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Sherman Stanley

How Gandhi ‘Fought’ the Last War

(17 November 1939))

From Socialist Appeal, Vol. III No. 88, 17 November 1939, p. 3.
Transcribed & marked up by Einde O’Callaghan for the Encyclopaedia of Trotskyism On-Line (ETOL).

It is instructive to contrast the records and activities of Mohandas K. Gandhi, leader of the 5,000,000 strong Indian Nationalist Congress, in the last war and the present war.

Gandhi, just returned from South Africa where he had first developed his theories and methods of non-violent, passive resistance, rapidly asserted himself as the leading figure of India’s nationalist cause.

The Congress, which previously had been a small pro-British organization of wealthy Indian “liberals” and civil service bureaucrats, began to grow rapidly under his leadership. It became a mass organization of the Indian middle class.

A Summary of His 1914–1918 Record

When the war began, Gandhi, in consultation with leading British authorities in India, gave his unqualified and unhesitating support to the war. He proclaimed that it was a war for right and justice.

And what of India ? Why should she support the war? Gandhi accepted completely certain vague promises (which were never kept) made by the British Viceroy. Nothing concrete was given. Gandhi became an open recruiting agent for the British. He toured the country raising money, troops, etc. He urged Hindu and Moslem alike to join the British armies.

What was the result? India sent more men into action than all of the British dominions combined (close to 2,000,000). They fought in France, China, the Gallipoli peninsula, Arabia, etc. Hundreds of thousands died, particularly in the Dardanelles. A stream of wealth poured from India into the British war chest. The British plundered the country to satisfy the needs of the war. India mobilized its huge manpower and resources for the British ... and obtained absolutely nothing.

Gandhi’s Record Today and What It Means

When the Second imperialist World War opened up, Gandhi expressed his immediate willingness to perform his 1914 role all over again. He alone of the Congress Executive Committee wanted to give unconditional support to the British. He didn’t even ask for any promises as he had in 1914! He was prepared to betray the nationalist cause even more shamefully!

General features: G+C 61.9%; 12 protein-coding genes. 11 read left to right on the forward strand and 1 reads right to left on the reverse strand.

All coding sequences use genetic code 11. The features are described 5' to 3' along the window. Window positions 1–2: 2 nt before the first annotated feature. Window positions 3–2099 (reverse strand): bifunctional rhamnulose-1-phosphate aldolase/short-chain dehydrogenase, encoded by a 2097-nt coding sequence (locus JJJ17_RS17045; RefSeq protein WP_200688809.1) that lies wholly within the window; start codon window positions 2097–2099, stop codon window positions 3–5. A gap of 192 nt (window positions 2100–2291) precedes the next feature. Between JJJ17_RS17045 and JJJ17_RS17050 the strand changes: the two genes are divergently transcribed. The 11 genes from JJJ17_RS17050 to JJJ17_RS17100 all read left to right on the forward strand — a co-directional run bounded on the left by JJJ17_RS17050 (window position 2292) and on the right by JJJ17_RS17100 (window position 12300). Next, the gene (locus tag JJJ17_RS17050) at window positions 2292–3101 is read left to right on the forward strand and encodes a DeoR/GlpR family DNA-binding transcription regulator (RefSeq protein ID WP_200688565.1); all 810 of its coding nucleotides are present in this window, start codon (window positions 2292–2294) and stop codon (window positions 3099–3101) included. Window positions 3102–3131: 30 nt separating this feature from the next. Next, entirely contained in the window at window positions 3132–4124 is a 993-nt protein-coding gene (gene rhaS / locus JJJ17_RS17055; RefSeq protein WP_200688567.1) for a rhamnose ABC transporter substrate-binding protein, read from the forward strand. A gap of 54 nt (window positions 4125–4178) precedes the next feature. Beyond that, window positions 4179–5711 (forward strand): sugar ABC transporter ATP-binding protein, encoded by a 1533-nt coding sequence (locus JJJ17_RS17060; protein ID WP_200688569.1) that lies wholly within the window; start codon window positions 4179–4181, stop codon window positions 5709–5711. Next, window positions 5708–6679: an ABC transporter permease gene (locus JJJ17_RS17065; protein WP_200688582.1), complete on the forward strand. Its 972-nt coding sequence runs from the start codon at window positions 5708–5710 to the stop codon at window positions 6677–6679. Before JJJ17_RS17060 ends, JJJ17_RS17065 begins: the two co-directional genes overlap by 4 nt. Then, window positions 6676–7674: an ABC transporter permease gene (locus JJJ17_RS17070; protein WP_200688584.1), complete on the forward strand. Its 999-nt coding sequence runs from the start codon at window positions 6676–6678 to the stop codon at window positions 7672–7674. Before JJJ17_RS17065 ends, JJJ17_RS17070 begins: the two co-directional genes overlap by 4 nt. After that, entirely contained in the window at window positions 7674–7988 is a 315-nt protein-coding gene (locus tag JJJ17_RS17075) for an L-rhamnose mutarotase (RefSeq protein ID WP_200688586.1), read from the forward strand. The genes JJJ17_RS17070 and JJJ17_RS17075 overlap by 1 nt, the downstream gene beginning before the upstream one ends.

But not the millions of workers and peasants. If Gandhi had proceeded in his first intentions when the war began, he would have been knocked aside and uprooted like a sapling in a thunderstorm. He would have lost his entire following and influence. For India refused to support dying British imperialism under any conditions. That is the will of the people.

This is the explanation for the militant stand taken today by Gandhi. He reflects the ferment, the action, the determination of India’s masses. His latest demand for immediate independence (without going through stages) expresses the desire of every Indian worker and peasant. The Congress slogan of a freely elected Constituent Assembly for India is the burning revolutionary slogan of the hour, rallying tens of millions to its banner. Gandhi, desiring to stay at the head of the masses so as to prevent the movement from developing too rapidly and becoming revolutionary, is forced to swing into line.

Every revolutionary worker will give his full support to the freedom demand and endorse the proposed Constituent Assembly. But he will have not the slightest trust or confidence in Mahatma Gandhi or the conservative leaders who surround him. Their desire is not for a genuine revolutionary struggle, but to remain at the head of the masses so as to hold them within the bounds of ‘legality” and pacifism.

What is the meaning of the complete change in Gandhi’s attitude since the war began? Without the slightest hesitation we can state that India today is a seething cauldron, bursting with the revolutionary energy of the masses. It is the workers and peasants of India who have already given the first call to revolt against the imperialist war. They are acting and forcing the Gandhists to act with them. The revolutionary upsurge of India has just begun!

It is carrying Gandhi along in spite of himself. Once it begins to feel its full strength and to reach out for freedom and revolutionary power, it will lightly toss aside Gandhi or anyone else who stands in its way.

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Last updated: 15 April 2018